Advancing vaccine development for gonorrhoea and the Global STI Vaccine Roadmap
Efforts to develop vaccines against Neisseria gonorrhoeae have become increasingly important, given the rising threat of gonococcal antimicrobial resistance (AMR). Recent data suggest vaccines for gonorrhoea are biologically feasible, and vaccine candidates using several approaches are currently in development. The Global sexually transmitted infections (STIs) Vaccine Roadmap provides action steps to build on this technical momentum and advance gonococcal vaccine development. Better quantification of the magnitude of gonorrhoea-associated disease burden and modelling the predicted role of gonococcal vaccines in addressing AMR will be essential for building a full public health value assessment to justify the investment and inform decision making about future vaccine policy and programs.
Efforts are underway to gain consensus on gonococcal vaccine target populations, implementation strategies and other preferred product characteristics that would make these vaccines suitable for use in low- and middle-income, as well as high-income, contexts. Addressing epidemiological, programmatic and policy considerations in parallel to advancing research and development, can help bring about the development, and implementation, of viable gonococcal vaccines.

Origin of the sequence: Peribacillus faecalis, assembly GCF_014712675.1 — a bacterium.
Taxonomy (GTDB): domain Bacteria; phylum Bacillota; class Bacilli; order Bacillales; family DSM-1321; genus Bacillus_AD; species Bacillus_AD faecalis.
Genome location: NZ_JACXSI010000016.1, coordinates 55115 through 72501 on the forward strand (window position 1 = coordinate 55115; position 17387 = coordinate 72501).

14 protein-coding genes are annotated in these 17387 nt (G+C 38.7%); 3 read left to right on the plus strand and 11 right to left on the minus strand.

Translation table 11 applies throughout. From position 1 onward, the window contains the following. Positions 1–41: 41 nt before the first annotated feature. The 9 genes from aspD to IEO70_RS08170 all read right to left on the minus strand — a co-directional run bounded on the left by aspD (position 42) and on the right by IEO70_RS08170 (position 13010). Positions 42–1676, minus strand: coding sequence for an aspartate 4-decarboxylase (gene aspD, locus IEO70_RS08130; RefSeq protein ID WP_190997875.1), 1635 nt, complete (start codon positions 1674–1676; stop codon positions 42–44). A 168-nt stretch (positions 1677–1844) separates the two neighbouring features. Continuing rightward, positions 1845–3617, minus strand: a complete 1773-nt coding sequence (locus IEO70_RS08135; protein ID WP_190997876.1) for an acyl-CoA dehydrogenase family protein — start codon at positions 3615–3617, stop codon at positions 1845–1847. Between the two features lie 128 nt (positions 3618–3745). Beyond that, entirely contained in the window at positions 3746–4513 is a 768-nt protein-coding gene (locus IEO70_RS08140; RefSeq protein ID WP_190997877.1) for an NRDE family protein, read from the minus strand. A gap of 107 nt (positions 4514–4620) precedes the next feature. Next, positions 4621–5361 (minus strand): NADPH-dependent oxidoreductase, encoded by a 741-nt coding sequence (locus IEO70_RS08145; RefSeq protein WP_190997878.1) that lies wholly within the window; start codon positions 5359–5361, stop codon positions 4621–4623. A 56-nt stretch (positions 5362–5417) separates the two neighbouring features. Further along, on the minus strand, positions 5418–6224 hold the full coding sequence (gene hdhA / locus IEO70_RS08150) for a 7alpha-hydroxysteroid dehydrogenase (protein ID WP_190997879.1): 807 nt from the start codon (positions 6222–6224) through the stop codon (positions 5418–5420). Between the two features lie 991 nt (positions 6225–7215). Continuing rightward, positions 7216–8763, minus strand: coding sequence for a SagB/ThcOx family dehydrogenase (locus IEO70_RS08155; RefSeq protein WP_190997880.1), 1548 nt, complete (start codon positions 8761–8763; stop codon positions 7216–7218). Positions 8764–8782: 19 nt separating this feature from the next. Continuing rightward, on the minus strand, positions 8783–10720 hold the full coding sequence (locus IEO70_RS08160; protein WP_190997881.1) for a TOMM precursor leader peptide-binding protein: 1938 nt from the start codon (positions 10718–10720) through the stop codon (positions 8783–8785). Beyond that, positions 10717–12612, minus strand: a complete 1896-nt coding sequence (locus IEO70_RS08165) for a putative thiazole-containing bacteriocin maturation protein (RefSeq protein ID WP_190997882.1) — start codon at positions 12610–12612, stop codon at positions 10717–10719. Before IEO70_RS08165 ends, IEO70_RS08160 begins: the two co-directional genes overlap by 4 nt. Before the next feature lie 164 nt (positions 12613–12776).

Dr Sami Gottlieb is a medical doctor and epidemiologist in the Department of Reproductive Health and Research at the World Health Organization (WHO), where she works on multiple aspects of the global epidemiology and control of sexually transmitted infections (STIs). She currently leads efforts to implement the Global Roadmap to Advance STI Vaccine Development, which focuses on the critical next steps to advance vaccine development for STIs such as herpes simplex virus (HSV), Neisseria gonorrhoeae, and Chlamydia trachomatis.
Before her position at the WHO, Dr Gottlieb worked at the US Centers for Disease Control and Prevention, first as an Epidemic Intelligence Servic Fe Officer and then as a Medical Epidemiologist in the Division of STD Prevention, where she focused on the role of bacterial STIs in causing pelvic inflammatory disease and infertility. Further to this, Sami also worked on the implementation of the human papillomavirus (HPV) vaccine in the US. Sami received her undergraduate degree in Biological Sciences with distinction and highest honours from Stanford University and her MD degree from the University of California, San Francisco, where she was also on the Internal Medicine faculty.